perjury, and obstruction of justice.
From “In Prison With John Mitchell,” a 1979 Washingtonian story by Ronald James (the pen name of a television news producer serving time for cocaine trafficking), who was in prison with former Attorney General John Mitchell.
Shortly before noon on June 22, 1977, a chauffeured Cadillac edged up a shrub-lined road toward the inevitable….John Newton Mitchell—former attorney general of the United States—prepared to enter the Maxwell Federal Prison Camp in Montgomery, Alabama.
The highest-ranking official of the American government ever to be sentenced to prison was embarking on a four-to-eight year term of confinement, imposed by Judge John Sirica. The crime: the Watergate cover-up—conspiracy, perjury, and obstruction of justice….
Mitchell’s first hour in prison was spent following the routine of the Receiving and Discharge process at Maxwell. He was registered under his new identity—#24171-157. Then he was fingerprinted four times. “In case we make a mistake,” the receiving guard told him. He was photographed for prison files a dozen times. “Different copies for different offices,” he was told. “I’m sure you know all about it.”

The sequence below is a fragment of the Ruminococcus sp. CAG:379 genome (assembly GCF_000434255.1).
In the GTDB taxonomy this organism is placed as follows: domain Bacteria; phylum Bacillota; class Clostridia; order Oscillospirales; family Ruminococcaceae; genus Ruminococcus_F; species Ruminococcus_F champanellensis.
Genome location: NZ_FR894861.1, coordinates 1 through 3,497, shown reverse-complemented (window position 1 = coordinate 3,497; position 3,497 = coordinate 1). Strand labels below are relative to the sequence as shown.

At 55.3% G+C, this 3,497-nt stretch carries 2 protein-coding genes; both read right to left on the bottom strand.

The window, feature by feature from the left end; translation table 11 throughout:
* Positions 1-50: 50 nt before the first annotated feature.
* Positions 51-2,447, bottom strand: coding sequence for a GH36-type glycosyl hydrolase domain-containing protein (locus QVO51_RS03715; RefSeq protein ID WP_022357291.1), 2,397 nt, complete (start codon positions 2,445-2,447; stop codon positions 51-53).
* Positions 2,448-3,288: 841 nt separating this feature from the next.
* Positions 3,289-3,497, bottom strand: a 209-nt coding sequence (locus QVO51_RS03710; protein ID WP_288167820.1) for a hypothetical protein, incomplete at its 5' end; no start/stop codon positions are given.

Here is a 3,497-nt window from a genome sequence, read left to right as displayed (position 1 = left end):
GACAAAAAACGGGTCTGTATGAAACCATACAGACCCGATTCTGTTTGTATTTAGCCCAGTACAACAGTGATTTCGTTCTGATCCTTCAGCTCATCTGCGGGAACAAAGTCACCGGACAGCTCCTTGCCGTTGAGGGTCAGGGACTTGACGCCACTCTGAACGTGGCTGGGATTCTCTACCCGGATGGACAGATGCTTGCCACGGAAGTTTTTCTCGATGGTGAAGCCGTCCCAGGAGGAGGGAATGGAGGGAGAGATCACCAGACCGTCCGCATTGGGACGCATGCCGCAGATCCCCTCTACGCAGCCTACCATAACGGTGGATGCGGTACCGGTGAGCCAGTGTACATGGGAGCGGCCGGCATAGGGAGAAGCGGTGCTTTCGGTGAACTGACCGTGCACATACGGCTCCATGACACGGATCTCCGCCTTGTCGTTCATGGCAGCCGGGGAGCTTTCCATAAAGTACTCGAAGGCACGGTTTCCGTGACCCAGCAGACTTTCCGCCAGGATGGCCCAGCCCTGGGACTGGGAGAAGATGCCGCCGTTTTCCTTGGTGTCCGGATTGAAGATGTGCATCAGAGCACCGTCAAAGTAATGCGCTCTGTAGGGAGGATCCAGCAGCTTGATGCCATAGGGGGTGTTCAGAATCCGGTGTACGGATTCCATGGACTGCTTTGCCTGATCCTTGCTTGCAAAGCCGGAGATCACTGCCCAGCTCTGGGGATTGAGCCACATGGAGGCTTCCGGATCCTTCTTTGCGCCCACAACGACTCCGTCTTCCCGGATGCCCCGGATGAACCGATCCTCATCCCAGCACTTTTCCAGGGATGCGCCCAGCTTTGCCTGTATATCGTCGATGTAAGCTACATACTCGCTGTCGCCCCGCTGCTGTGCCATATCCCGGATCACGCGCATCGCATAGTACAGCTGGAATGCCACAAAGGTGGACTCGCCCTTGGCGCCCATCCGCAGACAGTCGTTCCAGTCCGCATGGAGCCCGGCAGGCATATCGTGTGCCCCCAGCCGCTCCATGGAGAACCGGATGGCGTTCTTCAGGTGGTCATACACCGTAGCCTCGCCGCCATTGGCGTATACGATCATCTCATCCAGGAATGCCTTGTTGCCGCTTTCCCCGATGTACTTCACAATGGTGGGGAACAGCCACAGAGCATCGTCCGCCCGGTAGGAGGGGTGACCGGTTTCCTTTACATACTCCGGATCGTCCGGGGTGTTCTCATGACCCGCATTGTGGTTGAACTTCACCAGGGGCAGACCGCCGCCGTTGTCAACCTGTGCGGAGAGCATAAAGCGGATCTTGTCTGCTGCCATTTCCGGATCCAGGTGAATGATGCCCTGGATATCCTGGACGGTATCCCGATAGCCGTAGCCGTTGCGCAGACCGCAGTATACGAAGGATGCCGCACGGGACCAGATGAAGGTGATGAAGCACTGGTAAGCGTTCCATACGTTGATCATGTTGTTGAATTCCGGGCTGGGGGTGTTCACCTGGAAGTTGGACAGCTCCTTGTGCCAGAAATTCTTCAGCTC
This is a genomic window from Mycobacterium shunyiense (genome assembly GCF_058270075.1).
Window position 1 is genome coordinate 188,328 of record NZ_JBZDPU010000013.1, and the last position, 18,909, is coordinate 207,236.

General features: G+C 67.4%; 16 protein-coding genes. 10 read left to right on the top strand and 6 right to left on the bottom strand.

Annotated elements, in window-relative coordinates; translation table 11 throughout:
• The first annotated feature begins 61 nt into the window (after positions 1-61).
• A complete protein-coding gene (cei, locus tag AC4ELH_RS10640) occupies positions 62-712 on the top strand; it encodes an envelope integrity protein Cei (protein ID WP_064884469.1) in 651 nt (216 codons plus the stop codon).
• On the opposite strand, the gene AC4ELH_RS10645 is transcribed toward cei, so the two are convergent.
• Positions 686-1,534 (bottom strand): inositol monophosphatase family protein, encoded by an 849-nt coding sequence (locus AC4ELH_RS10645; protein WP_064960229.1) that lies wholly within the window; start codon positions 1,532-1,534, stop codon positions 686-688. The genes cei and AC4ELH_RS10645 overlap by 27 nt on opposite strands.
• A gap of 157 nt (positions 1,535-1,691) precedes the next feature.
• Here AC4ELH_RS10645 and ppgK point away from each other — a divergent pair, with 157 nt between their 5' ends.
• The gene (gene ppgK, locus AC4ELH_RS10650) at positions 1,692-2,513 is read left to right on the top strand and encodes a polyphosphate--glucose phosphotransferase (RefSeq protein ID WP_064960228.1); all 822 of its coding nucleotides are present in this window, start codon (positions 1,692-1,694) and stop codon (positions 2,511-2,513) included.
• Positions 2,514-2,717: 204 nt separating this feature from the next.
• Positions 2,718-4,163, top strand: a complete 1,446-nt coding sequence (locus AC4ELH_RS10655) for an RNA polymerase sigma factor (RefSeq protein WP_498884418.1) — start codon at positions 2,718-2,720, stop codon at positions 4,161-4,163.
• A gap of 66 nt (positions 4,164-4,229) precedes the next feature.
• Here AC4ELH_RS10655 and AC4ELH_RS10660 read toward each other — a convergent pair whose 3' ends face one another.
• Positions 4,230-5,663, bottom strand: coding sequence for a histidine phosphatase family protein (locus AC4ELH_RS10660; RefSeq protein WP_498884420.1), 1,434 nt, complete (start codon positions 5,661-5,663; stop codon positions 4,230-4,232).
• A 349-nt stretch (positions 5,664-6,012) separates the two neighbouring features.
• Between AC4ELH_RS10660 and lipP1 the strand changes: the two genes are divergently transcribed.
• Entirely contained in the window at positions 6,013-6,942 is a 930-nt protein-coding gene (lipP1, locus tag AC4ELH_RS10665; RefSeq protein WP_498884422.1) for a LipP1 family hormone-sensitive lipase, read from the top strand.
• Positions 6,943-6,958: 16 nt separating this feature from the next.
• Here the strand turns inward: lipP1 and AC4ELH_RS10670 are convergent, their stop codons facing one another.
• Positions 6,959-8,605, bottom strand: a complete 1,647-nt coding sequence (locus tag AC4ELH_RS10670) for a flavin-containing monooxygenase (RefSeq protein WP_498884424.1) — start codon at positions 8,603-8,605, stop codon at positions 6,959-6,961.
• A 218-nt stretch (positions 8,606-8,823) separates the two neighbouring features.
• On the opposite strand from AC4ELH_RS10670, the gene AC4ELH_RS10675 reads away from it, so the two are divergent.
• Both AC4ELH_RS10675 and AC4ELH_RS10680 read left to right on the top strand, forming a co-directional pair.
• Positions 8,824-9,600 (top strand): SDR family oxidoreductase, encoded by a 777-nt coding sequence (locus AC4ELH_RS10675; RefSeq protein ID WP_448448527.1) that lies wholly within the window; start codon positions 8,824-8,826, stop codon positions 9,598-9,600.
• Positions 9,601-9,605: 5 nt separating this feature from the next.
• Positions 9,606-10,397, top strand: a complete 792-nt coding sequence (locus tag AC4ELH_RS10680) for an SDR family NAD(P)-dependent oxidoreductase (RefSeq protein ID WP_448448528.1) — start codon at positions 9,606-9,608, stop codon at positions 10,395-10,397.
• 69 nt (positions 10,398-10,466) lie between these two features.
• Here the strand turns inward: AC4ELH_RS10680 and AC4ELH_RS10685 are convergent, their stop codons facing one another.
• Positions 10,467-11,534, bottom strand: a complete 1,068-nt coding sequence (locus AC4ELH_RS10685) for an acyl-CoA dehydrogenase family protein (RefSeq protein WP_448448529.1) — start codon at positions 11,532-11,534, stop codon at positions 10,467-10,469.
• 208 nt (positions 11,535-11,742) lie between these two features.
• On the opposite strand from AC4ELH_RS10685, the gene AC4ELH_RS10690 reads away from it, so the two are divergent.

After having his clothing measurements recorded, Mitchell was issued a temporary prison uniform—a faded khaki shirt and trousers….Mitchell’s watch and ring were taken from him. (“You can’t have a watch worth over twenty bucks and we don’t allow jewelry here.”) The cash he carried in with him was credited to his commissary account (“Inmates aren’t allowed to have any money at all”)….
For his first meal in prison, Mitchell was taken to lunch by an inmate from the Receiving and Discharge office. His first confrontation with one of his fellow inmates took place in the chow hall. Making his way through the cafeteria-style food line, Mitchell waited his turn like all the other convicts. He was conscious that all eyes were on him. Moving down the line he came face-to-face with Bobby Lawson, a con who was dishing up soup.
“Welcome to Maxwell, Mr. Mitchell,” Lawson said. “You put enough of us here.”
“You sonofabitch. I didn’t put anybody here,” Mitchell said, looking Lawson straight in the eye before moving on down the chow line.